Fallout 4 would do wise to have less junk in the world, and a streamlined system. I don’t need to find Apples, Chips, Bread, I’m happy with just finding Food. Managing your guns and ammo and quest items is difficult enough. But I don’t want to spend time throwing away teddy bears and toys. One of the reasons I couldn’t get into Dragon Age: Inquisition was because their crafting system was so bogged down and convoluted. Make it deep enough to be rewarding, but not so much that it drags the story.
4. Maps With Depth Not Size
Open world games are all the rage these days. And in an effort to cnvince you that $60 games with $30 of DLC are a worth investment, publishers and developers are packing open world games with so many side quests, fetch quests, and collectibles just make it clear the game is worth all that hard-earned cash you just forked over. Maps are getting bigger and bigger. Grand Theft Auto V’s map of Los Santos was 12 miles wide, bigger than GTA 4, Red Dead Redemption, and L.A. Noire’s maps combined. But the problem with maps that are too big is that players can get lost in wasting time.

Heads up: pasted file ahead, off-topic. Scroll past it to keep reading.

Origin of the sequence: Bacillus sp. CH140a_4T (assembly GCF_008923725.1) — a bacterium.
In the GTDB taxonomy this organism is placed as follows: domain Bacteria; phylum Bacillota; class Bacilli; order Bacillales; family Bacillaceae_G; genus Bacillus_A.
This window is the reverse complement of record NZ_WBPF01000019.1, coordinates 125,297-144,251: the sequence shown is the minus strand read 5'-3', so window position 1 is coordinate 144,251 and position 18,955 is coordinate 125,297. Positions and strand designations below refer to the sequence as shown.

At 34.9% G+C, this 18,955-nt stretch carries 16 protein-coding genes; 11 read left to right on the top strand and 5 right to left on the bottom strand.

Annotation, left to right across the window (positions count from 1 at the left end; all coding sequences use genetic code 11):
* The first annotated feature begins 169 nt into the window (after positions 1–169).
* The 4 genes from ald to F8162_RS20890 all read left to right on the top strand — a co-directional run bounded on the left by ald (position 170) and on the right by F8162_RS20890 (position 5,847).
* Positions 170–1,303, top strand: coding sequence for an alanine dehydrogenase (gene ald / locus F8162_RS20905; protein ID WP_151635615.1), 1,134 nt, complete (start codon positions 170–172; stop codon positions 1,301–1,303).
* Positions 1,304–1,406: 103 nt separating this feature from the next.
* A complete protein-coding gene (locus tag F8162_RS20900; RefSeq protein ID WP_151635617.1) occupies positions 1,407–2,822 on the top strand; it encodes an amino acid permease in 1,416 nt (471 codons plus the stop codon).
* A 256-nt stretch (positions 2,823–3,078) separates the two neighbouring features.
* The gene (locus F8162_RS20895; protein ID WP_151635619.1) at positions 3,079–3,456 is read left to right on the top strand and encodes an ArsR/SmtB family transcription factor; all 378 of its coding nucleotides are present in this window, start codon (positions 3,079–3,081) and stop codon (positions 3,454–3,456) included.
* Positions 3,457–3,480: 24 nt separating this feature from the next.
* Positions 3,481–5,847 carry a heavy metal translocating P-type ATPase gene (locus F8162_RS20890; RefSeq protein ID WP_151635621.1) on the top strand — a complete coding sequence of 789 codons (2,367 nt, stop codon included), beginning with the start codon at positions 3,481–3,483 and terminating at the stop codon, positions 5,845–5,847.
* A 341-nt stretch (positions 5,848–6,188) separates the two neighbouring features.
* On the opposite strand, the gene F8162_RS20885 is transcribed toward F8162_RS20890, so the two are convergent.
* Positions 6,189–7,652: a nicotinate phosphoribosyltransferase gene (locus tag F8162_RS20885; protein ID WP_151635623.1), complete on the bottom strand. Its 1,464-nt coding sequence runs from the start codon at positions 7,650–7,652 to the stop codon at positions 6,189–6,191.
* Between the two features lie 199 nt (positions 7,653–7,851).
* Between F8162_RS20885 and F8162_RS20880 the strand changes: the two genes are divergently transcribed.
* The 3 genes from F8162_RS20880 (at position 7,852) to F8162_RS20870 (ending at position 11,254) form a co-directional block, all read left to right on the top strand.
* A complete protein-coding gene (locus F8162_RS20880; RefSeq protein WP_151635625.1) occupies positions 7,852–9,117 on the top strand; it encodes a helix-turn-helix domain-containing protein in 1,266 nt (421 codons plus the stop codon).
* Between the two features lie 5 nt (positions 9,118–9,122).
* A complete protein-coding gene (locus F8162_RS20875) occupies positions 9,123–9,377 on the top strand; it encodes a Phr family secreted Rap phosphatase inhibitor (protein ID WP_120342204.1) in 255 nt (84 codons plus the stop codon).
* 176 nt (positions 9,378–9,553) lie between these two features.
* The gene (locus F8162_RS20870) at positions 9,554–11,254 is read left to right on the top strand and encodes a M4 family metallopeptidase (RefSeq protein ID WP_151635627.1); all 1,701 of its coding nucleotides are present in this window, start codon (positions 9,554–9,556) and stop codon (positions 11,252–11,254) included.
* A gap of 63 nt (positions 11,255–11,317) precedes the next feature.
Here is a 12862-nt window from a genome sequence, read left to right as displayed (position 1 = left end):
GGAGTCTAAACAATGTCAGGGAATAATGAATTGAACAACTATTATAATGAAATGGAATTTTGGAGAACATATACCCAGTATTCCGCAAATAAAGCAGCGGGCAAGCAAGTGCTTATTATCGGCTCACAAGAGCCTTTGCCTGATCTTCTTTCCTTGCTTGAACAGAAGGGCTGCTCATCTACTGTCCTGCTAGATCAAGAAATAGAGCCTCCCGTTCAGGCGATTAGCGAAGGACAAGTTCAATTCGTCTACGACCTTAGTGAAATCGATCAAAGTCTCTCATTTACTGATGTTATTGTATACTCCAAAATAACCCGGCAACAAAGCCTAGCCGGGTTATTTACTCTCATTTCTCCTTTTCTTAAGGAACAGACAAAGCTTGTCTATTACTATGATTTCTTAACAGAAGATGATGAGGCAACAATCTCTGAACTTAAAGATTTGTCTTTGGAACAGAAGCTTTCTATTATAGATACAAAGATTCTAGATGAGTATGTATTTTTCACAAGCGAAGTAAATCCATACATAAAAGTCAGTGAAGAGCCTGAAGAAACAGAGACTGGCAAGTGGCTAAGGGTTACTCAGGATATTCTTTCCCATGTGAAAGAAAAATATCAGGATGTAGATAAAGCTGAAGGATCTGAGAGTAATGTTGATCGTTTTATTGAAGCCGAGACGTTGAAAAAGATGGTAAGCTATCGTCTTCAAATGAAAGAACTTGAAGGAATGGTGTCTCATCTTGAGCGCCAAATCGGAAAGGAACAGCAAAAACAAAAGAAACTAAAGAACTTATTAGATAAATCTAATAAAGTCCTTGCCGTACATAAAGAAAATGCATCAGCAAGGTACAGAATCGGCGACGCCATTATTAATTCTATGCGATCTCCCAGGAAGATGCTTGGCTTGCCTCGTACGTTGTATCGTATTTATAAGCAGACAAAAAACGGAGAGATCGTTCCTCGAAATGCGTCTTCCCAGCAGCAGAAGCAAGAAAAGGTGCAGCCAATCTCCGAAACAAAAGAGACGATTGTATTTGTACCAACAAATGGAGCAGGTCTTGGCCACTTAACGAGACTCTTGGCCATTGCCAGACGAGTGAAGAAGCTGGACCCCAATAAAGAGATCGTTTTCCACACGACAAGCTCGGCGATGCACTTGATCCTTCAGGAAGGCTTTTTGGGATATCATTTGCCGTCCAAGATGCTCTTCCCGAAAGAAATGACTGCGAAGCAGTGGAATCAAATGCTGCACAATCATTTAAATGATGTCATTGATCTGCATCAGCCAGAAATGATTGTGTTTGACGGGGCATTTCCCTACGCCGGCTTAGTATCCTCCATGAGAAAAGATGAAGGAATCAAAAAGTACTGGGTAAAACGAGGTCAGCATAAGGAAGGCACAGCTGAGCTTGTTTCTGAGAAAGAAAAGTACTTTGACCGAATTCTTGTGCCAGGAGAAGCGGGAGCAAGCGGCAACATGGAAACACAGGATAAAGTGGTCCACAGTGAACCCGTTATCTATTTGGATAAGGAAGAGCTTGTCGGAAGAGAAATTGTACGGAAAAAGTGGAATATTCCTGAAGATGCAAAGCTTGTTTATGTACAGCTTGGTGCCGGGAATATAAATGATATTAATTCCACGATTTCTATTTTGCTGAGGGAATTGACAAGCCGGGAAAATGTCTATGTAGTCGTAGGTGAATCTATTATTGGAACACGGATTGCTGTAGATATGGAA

Fortunately Bethesda is good at exploration. When you start Fallout 3, your map is dark. The only spots of light are where you’ve visited. But the vast majority is darkened out, begging to be explored. And you can hardly go a hundred feet without discovering something new. Sometimes it’s a Ghoul’s hideout. Sometime it’s a Merchant’s Shack. Sometimes it’s a whole new city built into a washed up Air Craft Carrier. However, with the latest console cycle, the trend has been to go bigger and bigger. GTA 5 and Witcher 3 both swung for the fences. But unless it’s done right, these massive maps can somehow feel empty, or worse…boring.
We hope Bethesda maintains their sense of restraint. Instead of giving us impossibly sized sandboxes we could spend a year exploring, give us something comparable in size to what we have. But pack it. Give us fewer cities, but more of substance to do in those cities. I’ll take 5 quests over 50 if the 5 are longer and better. Ultimately, the entire industry could take the adage “quality not quantity” to heart.